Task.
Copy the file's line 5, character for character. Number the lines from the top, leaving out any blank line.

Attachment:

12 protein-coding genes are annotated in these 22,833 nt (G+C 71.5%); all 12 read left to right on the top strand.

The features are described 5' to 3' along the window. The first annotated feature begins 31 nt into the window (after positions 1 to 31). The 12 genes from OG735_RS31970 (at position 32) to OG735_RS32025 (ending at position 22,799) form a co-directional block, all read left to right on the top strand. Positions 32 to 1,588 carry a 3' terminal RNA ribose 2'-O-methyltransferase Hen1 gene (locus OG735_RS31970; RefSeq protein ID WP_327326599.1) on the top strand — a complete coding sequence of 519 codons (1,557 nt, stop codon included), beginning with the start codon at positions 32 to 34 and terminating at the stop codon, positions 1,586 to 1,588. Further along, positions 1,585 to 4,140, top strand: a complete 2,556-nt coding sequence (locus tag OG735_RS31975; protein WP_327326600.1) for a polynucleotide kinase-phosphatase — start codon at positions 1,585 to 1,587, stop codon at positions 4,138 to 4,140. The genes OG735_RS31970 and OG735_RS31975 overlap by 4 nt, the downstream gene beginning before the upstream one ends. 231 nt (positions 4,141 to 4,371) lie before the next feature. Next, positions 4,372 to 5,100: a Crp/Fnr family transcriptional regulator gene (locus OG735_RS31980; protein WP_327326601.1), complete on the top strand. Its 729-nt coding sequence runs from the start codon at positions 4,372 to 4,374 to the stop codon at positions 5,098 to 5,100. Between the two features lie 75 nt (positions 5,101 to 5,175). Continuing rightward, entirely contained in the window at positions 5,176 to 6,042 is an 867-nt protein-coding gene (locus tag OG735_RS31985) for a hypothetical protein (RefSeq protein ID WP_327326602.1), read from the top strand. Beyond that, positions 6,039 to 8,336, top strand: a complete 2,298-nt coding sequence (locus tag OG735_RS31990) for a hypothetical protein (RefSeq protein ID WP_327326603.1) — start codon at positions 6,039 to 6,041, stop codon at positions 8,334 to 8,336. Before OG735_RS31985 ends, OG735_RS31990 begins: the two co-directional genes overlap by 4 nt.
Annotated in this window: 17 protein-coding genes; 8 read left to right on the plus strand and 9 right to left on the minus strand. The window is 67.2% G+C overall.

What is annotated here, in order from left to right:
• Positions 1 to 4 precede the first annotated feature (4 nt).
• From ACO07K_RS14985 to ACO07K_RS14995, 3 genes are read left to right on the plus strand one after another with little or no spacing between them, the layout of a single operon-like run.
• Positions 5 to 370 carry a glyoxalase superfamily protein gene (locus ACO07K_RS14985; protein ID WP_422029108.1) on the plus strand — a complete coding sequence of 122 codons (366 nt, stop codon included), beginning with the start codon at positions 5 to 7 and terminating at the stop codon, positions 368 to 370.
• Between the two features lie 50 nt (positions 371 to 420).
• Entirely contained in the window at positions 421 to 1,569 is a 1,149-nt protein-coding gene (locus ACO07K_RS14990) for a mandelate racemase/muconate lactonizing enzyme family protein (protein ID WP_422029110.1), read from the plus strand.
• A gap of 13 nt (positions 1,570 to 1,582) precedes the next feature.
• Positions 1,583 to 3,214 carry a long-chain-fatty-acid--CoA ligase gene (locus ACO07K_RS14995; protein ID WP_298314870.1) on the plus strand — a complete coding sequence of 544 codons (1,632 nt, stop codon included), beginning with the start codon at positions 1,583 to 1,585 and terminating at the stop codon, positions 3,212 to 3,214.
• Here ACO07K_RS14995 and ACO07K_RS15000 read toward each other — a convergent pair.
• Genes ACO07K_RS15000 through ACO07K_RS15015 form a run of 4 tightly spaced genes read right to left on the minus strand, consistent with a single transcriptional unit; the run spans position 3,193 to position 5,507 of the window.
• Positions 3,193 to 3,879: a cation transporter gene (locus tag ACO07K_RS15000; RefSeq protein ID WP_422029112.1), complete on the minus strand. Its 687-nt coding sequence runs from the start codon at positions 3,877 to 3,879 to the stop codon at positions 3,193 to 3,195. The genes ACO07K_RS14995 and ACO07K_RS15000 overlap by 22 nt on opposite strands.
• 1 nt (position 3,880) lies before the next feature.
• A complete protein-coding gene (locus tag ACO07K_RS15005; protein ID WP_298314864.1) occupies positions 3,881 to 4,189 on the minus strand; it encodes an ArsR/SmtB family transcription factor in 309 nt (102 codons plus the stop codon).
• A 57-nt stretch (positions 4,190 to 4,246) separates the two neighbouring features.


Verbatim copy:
• Positions 1 to 4 precede the first annotated feature (4 nt).